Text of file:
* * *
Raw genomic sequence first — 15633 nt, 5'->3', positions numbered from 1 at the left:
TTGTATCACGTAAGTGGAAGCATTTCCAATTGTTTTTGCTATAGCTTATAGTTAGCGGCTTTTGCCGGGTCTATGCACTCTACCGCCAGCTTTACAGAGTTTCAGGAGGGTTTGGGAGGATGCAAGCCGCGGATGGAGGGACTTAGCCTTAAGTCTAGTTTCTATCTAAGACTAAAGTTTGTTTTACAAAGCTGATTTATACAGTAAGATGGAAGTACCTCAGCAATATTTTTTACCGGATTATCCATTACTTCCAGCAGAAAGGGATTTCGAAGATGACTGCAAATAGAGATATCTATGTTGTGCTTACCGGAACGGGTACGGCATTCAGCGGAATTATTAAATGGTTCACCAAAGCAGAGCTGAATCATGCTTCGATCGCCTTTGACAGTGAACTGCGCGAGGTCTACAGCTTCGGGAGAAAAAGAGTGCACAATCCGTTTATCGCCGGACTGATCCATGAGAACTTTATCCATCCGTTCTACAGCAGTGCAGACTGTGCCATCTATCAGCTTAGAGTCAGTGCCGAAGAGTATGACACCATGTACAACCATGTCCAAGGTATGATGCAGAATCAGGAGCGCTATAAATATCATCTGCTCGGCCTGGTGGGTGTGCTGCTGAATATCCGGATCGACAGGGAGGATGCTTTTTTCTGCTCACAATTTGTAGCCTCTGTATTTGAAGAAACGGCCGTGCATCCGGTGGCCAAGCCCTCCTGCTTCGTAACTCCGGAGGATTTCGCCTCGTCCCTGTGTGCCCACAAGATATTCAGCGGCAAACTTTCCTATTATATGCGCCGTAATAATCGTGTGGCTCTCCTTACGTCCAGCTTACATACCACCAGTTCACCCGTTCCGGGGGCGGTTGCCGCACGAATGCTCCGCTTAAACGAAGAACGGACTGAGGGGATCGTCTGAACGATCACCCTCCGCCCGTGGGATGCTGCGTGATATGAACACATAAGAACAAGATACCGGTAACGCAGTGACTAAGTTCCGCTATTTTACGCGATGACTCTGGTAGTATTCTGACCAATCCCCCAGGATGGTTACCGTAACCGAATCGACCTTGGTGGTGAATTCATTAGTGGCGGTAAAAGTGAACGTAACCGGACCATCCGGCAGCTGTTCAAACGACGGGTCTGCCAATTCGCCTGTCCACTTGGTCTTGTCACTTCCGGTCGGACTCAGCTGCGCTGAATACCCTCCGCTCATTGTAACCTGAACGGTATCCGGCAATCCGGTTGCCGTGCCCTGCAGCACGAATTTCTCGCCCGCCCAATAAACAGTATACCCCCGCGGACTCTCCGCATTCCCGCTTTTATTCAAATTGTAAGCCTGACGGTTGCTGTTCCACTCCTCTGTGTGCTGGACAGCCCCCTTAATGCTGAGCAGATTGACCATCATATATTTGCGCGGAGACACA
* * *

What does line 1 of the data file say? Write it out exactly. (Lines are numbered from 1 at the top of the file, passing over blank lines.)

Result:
Raw genomic sequence first — 15633 nt, 5'->3', positions numbered from 1 at the left: